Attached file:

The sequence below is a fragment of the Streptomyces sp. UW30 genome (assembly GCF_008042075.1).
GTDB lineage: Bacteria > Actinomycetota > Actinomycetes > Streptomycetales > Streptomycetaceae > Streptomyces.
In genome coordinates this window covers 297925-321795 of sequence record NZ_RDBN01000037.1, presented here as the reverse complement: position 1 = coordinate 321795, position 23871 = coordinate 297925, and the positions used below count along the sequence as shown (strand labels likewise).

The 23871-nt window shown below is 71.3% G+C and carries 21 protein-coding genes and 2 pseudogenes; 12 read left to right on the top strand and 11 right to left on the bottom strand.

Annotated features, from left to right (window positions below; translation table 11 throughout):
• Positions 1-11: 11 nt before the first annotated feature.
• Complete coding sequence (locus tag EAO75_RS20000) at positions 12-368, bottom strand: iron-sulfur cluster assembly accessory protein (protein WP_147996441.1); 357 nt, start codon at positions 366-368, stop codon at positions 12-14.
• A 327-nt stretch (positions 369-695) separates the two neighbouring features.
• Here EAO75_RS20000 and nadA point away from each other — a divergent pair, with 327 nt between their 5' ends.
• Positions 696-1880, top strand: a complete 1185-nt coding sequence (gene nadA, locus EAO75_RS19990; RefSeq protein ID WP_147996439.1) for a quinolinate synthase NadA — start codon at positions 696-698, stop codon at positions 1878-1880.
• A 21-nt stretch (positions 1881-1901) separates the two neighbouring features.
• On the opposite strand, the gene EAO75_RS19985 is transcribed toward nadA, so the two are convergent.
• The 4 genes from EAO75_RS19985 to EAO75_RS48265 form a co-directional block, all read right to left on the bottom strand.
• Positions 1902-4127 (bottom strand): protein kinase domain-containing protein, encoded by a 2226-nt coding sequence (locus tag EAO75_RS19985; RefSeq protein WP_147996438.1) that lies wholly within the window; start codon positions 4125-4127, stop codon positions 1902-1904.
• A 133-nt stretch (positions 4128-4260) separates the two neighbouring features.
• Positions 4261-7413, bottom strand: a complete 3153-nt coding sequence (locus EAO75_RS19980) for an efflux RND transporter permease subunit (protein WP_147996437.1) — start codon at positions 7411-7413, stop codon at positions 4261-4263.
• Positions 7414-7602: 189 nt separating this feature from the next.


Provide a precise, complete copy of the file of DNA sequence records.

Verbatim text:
The sequence below is a fragment of the Streptomyces sp. UW30 genome (assembly GCF_008042075.1).
GTDB lineage: Bacteria > Actinomycetota > Actinomycetes > Streptomycetales > Streptomycetaceae > Streptomyces.
In genome coordinates this window covers 297925-321795 of sequence record NZ_RDBN01000037.1, presented here as the reverse complement: position 1 = coordinate 321795, position 23871 = coordinate 297925, and the positions used below count along the sequence as shown (strand labels likewise).

The 23871-nt window shown below is 71.3% G+C and carries 21 protein-coding genes and 2 pseudogenes; 12 read left to right on the top strand and 11 right to left on the bottom strand.

Annotated features, from left to right (window positions below; translation table 11 throughout):
• Positions 1-11: 11 nt before the first annotated feature.
• Complete coding sequence (locus tag EAO75_RS20000) at positions 12-368, bottom strand: iron-sulfur cluster assembly accessory protein (protein WP_147996441.1); 357 nt, start codon at positions 366-368, stop codon at positions 12-14.
• A 327-nt stretch (positions 369-695) separates the two neighbouring features.
• Here EAO75_RS20000 and nadA point away from each other — a divergent pair, with 327 nt between their 5' ends.
• Positions 696-1880, top strand: a complete 1185-nt coding sequence (gene nadA, locus EAO75_RS19990; RefSeq protein ID WP_147996439.1) for a quinolinate synthase NadA — start codon at positions 696-698, stop codon at positions 1878-1880.
• A 21-nt stretch (positions 1881-1901) separates the two neighbouring features.
• On the opposite strand, the gene EAO75_RS19985 is transcribed toward nadA, so the two are convergent.
• The 4 genes from EAO75_RS19985 to EAO75_RS48265 form a co-directional block, all read right to left on the bottom strand.
• Positions 1902-4127 (bottom strand): protein kinase domain-containing protein, encoded by a 2226-nt coding sequence (locus tag EAO75_RS19985; RefSeq protein WP_147996438.1) that lies wholly within the window; start codon positions 4125-4127, stop codon positions 1902-1904.
• A 133-nt stretch (positions 4128-4260) separates the two neighbouring features.
• Positions 4261-7413, bottom strand: a complete 3153-nt coding sequence (locus EAO75_RS19980) for an efflux RND transporter permease subunit (protein WP_147996437.1) — start codon at positions 7411-7413, stop codon at positions 4261-4263.
• Positions 7414-7602: 189 nt separating this feature from the next.